Tackling The Amazon
Part 2: Arrival (continued)
The plane felt so low tech, when we saw a piece of paper hanging in the middle of the windshield in the cockpit we joked that the paper must be the pilot's map for navigation. The joke was on us when the pilots were finally seated going through their pre-flight checks and took that piece of paper, turned it around, and clipped it back up for the return flight to Barcelos - it really was their map!
The Tayacu 2 (bottom left) and the Tayacu (middle) are sister ships in the Amazon Peacock Bass Expedition (APBE) outfitter's fleet, who are aligned with ATA.
Kin and APBE's translator Tony, catching a ride over to the big boat.
Finally, we were on our way. Up in the air, through the clouds, all we could see off to the horizon were the green tree tops of the Amazon basin. It wasn't until about 45 minutes into our hour long flight that we could begin to see the tracts and tributaries of the Rio Negro, one of the two main rivers that merge to form the Amazon River, and our destination for this peacock fishing adventure.
On board, we grab a quick lunch while getting the run down from Steve ...
... shortly before hitting the water to fish!
Our meet and greet in the Barcelos airport was Steve Yatomi himself. He informed us that the group who just left managed 3 fish over 20lbs and several in the teens. It had been a “finesse” bite with most fish coming on jigs. But before we could hit the water, we needed to make a stop at the Tourism Office to acquire our Peacock Bass Fishing Permits. This is a new requirement and a way for the local government to raise money in an effort to help preserve their valuable peacock bass fishing resource. It’s a per day cost that worked out to roughly $110 per person for our six day trip. Costs will vary depending on the exchange rate and future rate increases of course.
A stop at the supply ship to pick up trolling motors and batteries for the week.
A quick goodluck from the supply ship captain and we're off!
From the licensing office, it’s a short walk over to the docking area for the houseboats and it is here where we got our first good look at the Rio Negro. First impressions? It felt nothing like “the Amazon” and looked very much like any other river.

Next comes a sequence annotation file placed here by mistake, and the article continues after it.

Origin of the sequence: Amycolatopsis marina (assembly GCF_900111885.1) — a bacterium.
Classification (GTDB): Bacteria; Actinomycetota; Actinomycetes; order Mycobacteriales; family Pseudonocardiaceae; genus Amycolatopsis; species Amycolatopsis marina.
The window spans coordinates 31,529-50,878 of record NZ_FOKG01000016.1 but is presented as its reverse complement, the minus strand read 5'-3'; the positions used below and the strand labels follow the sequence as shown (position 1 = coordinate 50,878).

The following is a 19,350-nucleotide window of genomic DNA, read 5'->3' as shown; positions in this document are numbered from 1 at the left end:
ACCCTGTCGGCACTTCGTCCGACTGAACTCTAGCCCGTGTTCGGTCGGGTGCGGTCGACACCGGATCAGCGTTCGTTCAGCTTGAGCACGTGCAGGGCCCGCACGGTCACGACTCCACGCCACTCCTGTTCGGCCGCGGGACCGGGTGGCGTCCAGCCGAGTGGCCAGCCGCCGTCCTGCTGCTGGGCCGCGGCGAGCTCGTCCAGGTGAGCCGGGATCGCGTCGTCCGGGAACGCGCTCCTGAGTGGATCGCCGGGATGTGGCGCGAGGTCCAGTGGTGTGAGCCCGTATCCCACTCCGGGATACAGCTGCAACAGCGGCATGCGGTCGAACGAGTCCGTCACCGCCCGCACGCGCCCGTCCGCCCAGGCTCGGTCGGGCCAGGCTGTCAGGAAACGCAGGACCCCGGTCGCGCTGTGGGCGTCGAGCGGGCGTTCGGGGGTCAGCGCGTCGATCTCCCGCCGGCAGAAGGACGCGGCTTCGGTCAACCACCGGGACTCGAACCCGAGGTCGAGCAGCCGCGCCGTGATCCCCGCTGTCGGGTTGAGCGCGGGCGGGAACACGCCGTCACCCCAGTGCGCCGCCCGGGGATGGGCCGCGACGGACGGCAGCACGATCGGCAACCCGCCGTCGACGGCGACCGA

It didn't take long for us to find some action.
Kin's first Peacock, a juvenile Paca or Speckled Peacock.
The Tayacu (Toy-a-soo), our home for the next seven nights was anchored out mid-river awaiting our arrival. To get there, we walked down a long flight of steps to the river's edge and boarded our shuttles, the
Tayacu's aluminum fishing armada, for a quick ride to the Mother Ship.
Another for Kin, this time a Butterfly.
Zander lands a butterfly too.
Once on board, we handled room selections, stowed our luggage, then grabbed a quick lunch before we gathering our tackle and preparing for our first fishing experience, an introductory half day on the water! We were all teamed up with our guides and on our boats headed out to fish by 2:00pm.
Then somehow managers this double fister.
JIP with his first Amazon action!
Reports from the previous week indicated the fish were still on beds so
we'd likely have to resort to finesse tactics. That meant accurate casts with jigs and a very unlikely possibility that non-traditional baits like Cal's collection of swimbaits would work very well. Only time would tell, but for this exploratory outing we each tied on jigs and one topwater bait, the chopper.
While Zander lands another!
Kin's working a chopper ...
After this introductory three hours of fishing, we knew in the coming week, we were in for some real excitement. No we
didn't catch anything huge or get into any big numbers in this brief period of time, but what we did manage were our first peacock bass and even a couple of other species. We got a glimpse of what the river has to offer in terms of scenery and bio-diversity, and we had the opportunity to get acquainted with our guides. Cal and his brother Kin fished with Marzo, a guide for 12 years on the Amazon, while Zander and JIP fished with Azumar, a guide for 8 years.
... wham! ...
... This little Paca made a sound like an eight pound black bass when it hit Kin's lure!
year's worth of planning finally came to a head. At times it felt like it would never happen, and even though we were there, it was still hard to believe. We were actually fishing in the Amazon. That three hour introduction was enough to get a taste and help us form a game plan for the next several days. In our next installment, we finally get into the
real fishing action.
Last but not least, Cal joins the action with this healthy Paca.